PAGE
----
Science has long debated about emotions in other animals than humans, but for human family members of dogs, I think it has always been clear to see: dogs experience emotions.
How they experience emotions exactly, we will not be able to tell, because dogs can’t self report (, but if I tell you how I feel, will you then know exactly what I'm experiencing?). Dogs don't speak our language, but there is plenty of research which shows us that all mammals have similar brain activity during emotional experiences. We are also able to analyze dog body language, their expressions and vocalizations which give us indications of emotional responses.
There is not one definition for emotions in science (there are many), but within all mammals we can talk about strong survival mechanisms (complex neurological networks) within the brain which can literally ‘take over’ a dog's behaviour during what I call emotionally explosive behaviour.
A healthy balance between positive and mildly negative emotions is essential for a dog’s welfare. Dogs need to be able to regulate and recover from mild negative emotions, but they also need protection from situations that could cause severe negative emotionally explosive behaviours (fear, pain, frustration) or trauma.
Up till now, most research has focussed on negative emotions. There are many books written about fear, for example, but there is little research which looks into positive emotions and how these benefit the welfare of dogs. However, it is often suggested that positive social interactions (play, care, affection) contribute to a positive emotional state in dogs. Routines, predictability and a sense of control over their own experiences can also contribute, as does successfully achieving rewards.
When dogs play, positive emotions are activated. Play has a positive influence on the social bonds that dogs have with their playing partners. During play, dogs can learn to recover from mildly challenging emotional experiences, building up emotional resilience. When all involved in play are enjoying themselves, the emotional bond is strengthened. The play style and the amount of play time dogs have with their human family members, says something about their bond. Being able to play daily contributes to dog welfare.
Every animal (including humans) can be strongly motivated by the right type of rewards. Just the anticipation of a potential reward can already release chemicals in the brain (dopamine, amongst others) and activate positive emotions. Humans should therefore be recommended to use rewards when trying to influence their dog's behaviour. If you want to read more about rewards for dogs, click here.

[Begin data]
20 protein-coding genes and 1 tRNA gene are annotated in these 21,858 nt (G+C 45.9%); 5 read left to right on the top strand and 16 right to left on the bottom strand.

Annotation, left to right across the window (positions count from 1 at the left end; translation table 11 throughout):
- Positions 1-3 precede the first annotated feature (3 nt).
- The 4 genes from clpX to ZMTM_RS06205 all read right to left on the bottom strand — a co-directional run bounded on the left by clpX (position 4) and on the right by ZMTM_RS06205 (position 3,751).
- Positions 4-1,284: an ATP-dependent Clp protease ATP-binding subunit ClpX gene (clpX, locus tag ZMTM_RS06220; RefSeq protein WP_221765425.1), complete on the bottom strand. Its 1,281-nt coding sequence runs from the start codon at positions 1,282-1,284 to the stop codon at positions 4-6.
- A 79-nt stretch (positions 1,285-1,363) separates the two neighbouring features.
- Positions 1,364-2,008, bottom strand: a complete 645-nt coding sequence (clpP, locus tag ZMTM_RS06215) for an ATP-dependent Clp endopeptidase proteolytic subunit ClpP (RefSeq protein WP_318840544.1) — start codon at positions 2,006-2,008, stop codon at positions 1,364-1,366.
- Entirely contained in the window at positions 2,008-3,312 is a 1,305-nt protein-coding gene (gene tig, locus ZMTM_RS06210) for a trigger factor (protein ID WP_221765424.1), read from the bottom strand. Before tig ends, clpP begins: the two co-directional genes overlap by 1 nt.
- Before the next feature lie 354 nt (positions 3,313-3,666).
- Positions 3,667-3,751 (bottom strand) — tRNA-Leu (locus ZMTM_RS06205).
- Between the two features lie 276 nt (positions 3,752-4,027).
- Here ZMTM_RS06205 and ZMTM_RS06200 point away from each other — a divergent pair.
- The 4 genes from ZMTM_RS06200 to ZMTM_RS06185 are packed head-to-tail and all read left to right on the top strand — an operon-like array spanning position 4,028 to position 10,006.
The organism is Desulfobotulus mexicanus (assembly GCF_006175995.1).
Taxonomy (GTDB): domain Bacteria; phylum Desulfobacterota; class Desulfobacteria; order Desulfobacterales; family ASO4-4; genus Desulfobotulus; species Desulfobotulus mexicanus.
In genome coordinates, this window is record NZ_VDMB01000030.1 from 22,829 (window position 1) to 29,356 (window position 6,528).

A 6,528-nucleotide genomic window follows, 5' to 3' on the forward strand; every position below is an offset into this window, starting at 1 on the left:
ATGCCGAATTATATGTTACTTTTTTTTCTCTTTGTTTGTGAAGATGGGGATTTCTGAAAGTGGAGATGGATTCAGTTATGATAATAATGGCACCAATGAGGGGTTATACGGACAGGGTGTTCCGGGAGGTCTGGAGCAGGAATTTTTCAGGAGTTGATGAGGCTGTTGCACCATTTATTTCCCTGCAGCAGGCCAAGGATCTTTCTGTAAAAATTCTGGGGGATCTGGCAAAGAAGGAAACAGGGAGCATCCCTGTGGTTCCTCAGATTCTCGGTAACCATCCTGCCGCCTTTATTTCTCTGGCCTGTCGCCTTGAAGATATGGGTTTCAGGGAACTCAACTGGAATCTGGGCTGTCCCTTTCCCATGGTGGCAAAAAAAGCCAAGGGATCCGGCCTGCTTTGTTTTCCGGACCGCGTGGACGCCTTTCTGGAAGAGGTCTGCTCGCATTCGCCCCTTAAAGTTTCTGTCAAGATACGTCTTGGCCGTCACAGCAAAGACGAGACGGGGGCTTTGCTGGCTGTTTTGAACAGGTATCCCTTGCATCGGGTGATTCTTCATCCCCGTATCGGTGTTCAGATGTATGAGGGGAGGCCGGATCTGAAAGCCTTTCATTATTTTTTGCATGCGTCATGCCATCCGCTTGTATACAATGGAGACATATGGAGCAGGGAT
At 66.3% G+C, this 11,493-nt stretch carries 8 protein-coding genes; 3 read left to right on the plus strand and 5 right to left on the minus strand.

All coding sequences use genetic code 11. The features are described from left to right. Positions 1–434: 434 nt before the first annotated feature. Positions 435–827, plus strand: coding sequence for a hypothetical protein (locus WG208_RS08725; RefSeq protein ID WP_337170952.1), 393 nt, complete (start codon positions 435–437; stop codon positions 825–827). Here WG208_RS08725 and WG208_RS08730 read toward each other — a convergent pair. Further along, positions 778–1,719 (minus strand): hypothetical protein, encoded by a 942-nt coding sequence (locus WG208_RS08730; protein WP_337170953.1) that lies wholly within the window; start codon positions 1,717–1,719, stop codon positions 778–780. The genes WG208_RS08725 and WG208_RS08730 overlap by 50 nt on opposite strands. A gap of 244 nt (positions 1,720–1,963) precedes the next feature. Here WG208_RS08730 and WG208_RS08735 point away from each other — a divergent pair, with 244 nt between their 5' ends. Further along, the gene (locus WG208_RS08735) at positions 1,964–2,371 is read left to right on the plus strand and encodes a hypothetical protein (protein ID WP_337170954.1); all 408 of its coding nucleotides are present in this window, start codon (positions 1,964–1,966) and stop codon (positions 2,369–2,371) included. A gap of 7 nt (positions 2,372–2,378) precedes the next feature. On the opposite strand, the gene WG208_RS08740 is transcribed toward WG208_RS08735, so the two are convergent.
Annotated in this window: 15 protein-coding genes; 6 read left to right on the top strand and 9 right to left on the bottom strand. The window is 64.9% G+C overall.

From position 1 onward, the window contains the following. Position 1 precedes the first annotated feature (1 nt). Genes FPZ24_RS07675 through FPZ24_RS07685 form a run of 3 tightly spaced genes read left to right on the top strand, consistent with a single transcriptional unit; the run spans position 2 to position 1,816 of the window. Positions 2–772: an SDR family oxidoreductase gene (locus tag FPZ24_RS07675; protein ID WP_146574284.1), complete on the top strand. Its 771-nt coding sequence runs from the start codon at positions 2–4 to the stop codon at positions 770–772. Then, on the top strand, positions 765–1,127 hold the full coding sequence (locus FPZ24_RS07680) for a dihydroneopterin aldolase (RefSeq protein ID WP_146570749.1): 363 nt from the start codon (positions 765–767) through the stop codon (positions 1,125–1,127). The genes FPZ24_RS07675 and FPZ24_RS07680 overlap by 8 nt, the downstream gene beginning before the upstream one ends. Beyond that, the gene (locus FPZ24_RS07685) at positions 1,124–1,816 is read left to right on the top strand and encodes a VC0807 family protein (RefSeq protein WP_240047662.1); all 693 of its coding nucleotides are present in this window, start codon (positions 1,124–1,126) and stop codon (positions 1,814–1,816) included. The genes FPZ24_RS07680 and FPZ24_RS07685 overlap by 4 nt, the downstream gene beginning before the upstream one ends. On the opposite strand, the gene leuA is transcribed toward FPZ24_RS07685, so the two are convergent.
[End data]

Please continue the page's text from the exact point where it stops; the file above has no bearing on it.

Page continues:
Dogs are highly social animals. They love to sleep close to their family members and affection in the form of gentle stroking and massage can (if not forced onto the dog and always while carefully observing the dog’s body language and offering room for the dog to move away) result in the release of hormones such as oxytocin (sometimes called the ‘love hormone’), strengthening the social bond. Receiving no affection at all, whatsoever, can seriously threaten the welfare of a dog.
One of the biggest mythes in the dog world is that dogs would want to control others. They don’t. They do want to control their own experiences (just like any other animal) in order to safeguard their own welfare.
Predictability and routines can offer dogs a sense of control through knowing what can be expected in their daily lives. Never knowing what to expect next can result in distress. However, in order to build up emotional resilience, mild challenges in which the dog has time and space to recover, are also be benificial.
Allowing dogs to explore the world at their own pace and allowing them to make choices where possible (safety first) can benefit their welfare greatly. This will not only boost their confidence, but also result in a more emotionally resilient dog who is able to adapt to changing environments better than dogs who are never allowed this type of ‘freedom of choice’.
Dogs need to build up emotional resilience and they need to learn to cope with disappointments or other types of mildly negative experiences. They need to learn how to adapt to changing environments. Totally isolating a dog from experiences as a form of ‘protection’ can threaten the behavioural needs of dogs. However, it is not advised to go ‘looking for trouble’ either. You will never be able to guarantee your dog a 100% positive emotional state for all of it’s lifetime. Life will happen to your dog. You do not need to provoke bad experiences in order for your dog to learn to cope with them. Protecting your dog from bad experiences where possible is a very good idea (beneficial to welfare and it can decrease the risk for developing behaviour problems).
© LotsDogs | Written by Liselot Boersma, dog welfare & behaviour consultant (PgDip CABW) and owner of LotsDogs, may 2016; translated in 2020. Copy paste of images or text is forbidden. Sharing the URL of this website is very much appreciated. Many thanks in advance.